VTA continues to push buses lanes for El Camino
Original post made on Mar 21, 2013
Read the full story here Web Link posted Friday, March 15, 2013, 12:00 AM
on Mar 21, 2013 at 8:50 pm
Because we all work and live off El Camino? The road is a part of a route to some where else. You will force traffic to use side streets or over crowd the lanes. No one is riding the express 22 in large numbers! Why would this be an improvement?
on Mar 25, 2013 at 6:45 am
El Camino's 3 traffic lanes are already full to badly congested, even in non-commute hours in many sections of the route from Palo Alto to Santa Clara, and nearly grid locked in sections already on certain parts of the rush hour. The traffic is nearly all local in some way.
It is THE major local through fare throughout most of this route, with no practical viable local alternative route in many, if not most cases.
You are not going to get people into buses or on bicycles or all the way to heavily trafficked Central Expressway just to go to the grocery or the hardware store, or to take the family out to dinner and beyond, i.e., the desired "behavior change" opportunities are minimal in the traffic populace.
Given the current congestion and lack of alternate routes and the intended CA style design of neighborhood street and traffic patterns to create cul de sacs instead of thru traffic patterns in city sections adjacent to El Camino, cutting one lane from auto traffic will have horribly congestive results on El Camino traffic and local quality of life.
One doesn't even have to go through the proper game theory data collection and simulations to see that gridlock throughout much of the route will be the rule, not the exception, and not just during the commute hours, but also throughout the day and evening. This will not be a linear progression, i.e., losing one lane for cars isn't a 33% increase in traffic load and congestion, mathematically it is much more complex, and the traffic interactions will cross different inflection points, creating a exponentially devolving quagmire instead of efficiency.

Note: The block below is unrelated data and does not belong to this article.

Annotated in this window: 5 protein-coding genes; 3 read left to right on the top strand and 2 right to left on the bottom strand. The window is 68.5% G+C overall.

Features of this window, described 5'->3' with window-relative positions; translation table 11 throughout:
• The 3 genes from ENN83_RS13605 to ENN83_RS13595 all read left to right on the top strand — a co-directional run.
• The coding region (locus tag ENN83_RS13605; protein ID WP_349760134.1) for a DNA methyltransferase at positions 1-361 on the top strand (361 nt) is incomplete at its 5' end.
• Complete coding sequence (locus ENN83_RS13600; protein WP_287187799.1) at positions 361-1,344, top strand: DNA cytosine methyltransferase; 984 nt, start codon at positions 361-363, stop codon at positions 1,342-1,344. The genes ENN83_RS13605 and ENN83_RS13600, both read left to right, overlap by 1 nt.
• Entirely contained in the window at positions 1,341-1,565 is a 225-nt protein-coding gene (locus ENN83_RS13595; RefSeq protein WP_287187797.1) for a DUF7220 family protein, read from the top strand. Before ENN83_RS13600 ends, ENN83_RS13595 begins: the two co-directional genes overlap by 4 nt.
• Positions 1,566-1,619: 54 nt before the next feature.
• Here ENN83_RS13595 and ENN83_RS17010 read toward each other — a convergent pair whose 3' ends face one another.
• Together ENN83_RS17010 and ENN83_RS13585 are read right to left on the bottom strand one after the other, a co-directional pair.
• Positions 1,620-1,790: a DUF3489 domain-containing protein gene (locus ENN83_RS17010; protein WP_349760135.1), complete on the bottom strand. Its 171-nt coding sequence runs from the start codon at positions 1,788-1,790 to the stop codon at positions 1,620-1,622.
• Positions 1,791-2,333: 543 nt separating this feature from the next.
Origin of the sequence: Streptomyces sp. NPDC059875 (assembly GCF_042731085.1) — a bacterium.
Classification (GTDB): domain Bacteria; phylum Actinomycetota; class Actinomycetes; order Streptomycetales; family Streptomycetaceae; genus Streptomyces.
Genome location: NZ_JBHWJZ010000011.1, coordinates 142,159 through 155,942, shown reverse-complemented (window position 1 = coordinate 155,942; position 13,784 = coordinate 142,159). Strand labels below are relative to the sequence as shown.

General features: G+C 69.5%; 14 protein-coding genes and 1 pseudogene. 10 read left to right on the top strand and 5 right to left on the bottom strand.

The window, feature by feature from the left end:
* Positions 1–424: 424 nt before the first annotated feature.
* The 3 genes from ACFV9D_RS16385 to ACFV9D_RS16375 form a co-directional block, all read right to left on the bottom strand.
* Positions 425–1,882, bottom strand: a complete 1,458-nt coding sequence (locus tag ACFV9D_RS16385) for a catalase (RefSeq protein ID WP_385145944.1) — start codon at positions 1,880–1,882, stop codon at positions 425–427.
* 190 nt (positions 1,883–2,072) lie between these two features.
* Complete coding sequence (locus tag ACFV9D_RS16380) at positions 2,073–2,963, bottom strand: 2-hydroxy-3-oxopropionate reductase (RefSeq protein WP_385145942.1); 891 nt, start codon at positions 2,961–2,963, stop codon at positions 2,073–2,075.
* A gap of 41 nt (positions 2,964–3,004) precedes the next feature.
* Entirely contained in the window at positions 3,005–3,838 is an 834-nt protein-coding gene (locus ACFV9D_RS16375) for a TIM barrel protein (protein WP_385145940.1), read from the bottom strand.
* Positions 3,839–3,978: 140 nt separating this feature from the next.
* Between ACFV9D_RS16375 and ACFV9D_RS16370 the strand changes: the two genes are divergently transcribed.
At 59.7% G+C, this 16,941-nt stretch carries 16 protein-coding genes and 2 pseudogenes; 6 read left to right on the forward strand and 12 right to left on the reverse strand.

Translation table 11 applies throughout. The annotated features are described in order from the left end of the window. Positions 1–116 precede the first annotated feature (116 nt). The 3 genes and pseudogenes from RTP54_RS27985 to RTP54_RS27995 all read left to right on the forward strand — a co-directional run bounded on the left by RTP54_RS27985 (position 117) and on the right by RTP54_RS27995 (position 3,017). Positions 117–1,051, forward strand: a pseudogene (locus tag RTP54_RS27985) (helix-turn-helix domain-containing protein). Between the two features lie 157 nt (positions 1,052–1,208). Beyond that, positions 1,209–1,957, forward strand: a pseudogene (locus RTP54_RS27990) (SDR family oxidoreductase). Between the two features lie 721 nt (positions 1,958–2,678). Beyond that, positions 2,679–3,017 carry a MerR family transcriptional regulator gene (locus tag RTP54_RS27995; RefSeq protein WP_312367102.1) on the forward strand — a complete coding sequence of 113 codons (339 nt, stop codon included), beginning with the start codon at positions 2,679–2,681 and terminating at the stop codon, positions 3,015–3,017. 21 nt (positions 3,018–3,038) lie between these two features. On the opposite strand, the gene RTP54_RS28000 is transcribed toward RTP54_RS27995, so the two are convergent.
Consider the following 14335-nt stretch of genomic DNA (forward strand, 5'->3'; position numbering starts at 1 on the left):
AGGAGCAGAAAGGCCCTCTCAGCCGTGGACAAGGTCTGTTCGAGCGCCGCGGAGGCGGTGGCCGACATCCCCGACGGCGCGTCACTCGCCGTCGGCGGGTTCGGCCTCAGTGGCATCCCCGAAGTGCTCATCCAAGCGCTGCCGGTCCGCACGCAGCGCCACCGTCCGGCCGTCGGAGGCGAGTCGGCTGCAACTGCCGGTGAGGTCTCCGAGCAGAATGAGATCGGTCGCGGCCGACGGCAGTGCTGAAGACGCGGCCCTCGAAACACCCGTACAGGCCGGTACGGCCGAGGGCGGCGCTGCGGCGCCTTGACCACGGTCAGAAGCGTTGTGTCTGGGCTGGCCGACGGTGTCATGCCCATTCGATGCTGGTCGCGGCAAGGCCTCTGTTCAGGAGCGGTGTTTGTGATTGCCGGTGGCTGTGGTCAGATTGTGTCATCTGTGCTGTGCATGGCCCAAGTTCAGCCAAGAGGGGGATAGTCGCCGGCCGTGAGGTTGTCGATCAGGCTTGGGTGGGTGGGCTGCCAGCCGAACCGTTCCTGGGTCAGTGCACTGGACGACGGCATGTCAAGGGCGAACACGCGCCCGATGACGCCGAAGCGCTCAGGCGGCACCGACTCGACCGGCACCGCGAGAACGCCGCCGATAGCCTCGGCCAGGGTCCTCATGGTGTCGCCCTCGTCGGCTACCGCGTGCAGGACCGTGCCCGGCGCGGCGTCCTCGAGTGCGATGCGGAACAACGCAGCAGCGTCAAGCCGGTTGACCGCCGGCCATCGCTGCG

I wonder if the VTA even bothers to run the type of data collections and simulations that say Las Vegas did to greatly improve signal light sequencing and state machines and traffic efficiencies within their existing local thoroughfares, before forcing such a drastic measure on the citizens of the valley?
If to enable a 10 minute faster #22 route for bus travelers costs the other 90-95% of El Camino traffic to take an extra 15 minutes of engine idle time just to get the groceries or run errands, what economic and environmental efficiencies have we achieved?
on Mar 25, 2013 at 2:51 pm
Most likely the gridlock generated by this proposal will cause even more traffic to spill into surrounding neighborhood streets, which we've seen recently can have horrific results with regards to pedestrian safety.
Commuters (myself included), are notoriously single minded when it comes to driving. If you take away a major artery for traffic to flow, it will find its way elsewhere. I don't see a plan to address this side effect in the VTA's proposal.
As an aside, wouldn't there be a potential conflict of interest if Margaret Abe-Koga participates both in the leadership of the VTA and in the City Council on this particular issue? I would think she would need to recuse herself one one or both commissions, in this case.